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 An Interview 

with Martín Espada

by Kristen D. Scott 

 

 

 

 

KM: The majority of Anglo-American poets seem to shy away from political poems. Some academics think those poems aren't aesthetically serious. Yet, the great Latin American writers create beautiful, vivid poems from tragedy. Somehow in their work, the life force always shines through. So, I would like to know how a poem comes to you. Is it an image, an idea, an event. And if you have an opinion, I would like to know why you think academic, Anglo-American poets often shy away from political poems?

 

ME: For me, a poem, political or otherwise, often begins with a story that needs telling. I ground the narrative in the image, the senses on paper; that’s how I tell a story or construct an argument. Sometimes a poem begins with a visceral experience, a situation where I want to bear witness or act as advocate, followed by research to flesh out the experience and, thus, the poem. You might think of it as a two-tiered creative process.

 

While contemporary Anglo-Americans often shy away from political poems, this was not always the case. There is a strong tradition of political poetry in North America, starting with Walt Whitman and Leaves of Grass. Think of the poets who wrote in the Whitman tradition: Langston Hughes, Carl Sandburg, Edgar Lee Masters, Allen Ginsberg. Today that tradition continues with a number of poets I could name, from Marge Piercy to Rafael Campo. Of course, they are in the minority. So what happened? McCarthyism happened. The Cold War happened. Poets were not exempt. Historian and critic Cary Nelson explains very clearly the ramifications for poets and poetry:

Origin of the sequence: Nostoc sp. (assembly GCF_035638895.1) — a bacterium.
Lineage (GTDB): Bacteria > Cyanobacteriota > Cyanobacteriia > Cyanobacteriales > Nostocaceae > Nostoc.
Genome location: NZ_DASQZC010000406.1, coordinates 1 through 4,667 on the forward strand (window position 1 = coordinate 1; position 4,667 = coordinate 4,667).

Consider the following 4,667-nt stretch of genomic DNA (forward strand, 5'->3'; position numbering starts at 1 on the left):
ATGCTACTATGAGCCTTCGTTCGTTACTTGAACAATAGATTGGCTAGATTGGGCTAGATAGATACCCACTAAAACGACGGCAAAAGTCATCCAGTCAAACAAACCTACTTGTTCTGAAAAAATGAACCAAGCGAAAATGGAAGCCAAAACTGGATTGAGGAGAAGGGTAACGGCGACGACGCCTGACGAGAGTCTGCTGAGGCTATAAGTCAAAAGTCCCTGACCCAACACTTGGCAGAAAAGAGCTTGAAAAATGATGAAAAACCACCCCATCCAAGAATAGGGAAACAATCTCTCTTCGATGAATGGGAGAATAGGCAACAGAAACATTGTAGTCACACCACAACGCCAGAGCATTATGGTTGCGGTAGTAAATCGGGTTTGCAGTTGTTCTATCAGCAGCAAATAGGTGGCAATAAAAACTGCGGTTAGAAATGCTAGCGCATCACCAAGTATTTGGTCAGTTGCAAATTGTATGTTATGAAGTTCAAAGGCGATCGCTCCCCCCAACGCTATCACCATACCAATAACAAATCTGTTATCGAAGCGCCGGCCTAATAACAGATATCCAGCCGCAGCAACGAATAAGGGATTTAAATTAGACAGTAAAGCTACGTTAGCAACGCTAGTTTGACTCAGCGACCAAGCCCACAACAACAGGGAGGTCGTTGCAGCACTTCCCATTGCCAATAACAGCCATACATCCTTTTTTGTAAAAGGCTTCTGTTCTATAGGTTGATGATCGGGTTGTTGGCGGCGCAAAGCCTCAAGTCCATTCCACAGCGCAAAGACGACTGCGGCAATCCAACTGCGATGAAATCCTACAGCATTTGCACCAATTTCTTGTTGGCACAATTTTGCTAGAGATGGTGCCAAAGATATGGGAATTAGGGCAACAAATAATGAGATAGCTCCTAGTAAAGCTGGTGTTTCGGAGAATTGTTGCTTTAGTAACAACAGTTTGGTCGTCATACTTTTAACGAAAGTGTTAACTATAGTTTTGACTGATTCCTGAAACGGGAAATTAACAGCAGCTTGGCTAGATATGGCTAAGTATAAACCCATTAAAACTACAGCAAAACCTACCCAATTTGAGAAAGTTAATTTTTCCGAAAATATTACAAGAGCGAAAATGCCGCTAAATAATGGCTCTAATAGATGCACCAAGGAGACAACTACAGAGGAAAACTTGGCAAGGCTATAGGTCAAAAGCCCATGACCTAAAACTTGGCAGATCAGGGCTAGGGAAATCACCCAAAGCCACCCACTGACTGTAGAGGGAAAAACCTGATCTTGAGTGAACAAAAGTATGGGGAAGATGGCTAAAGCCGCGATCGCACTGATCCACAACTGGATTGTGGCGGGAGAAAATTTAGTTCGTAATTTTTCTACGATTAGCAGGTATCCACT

It was a period of nationwide inquisition and fear. Thousands lost their jobs in                 extralegal hearings held by industry and by all levels of government. Some were             imprisoned as well. The literature professorate protected itself by a theoretical  

          severing of poetry and politics, and by a ruthless—sometimes condescending,

          sometimes frightened—purging of its and our historical memory. We have

          remained as a profession largely trapped within that ideology and that

          impoverished memory for more than thirty years. But we ceased to see it as

          ideology and instead lived it as one, as a self-evident fact of nature. Many of us

          forgot that there was a rich literary life beyond the stories we told about the

          discipline’s favorite poems. And we have forgotten that the restricted and

          depoliticized canon of modernism is effectively our discipline’s testimony before

          HUAC. And we have continued, unwittingly, to repeat that testimony long after

          the committee has been discredited and disbanded. We are the products and the

          victims of a history we have forgotten.


KM: What does the word “homeland” mean for you, growing up in New York City as a

young Puerto Rican male?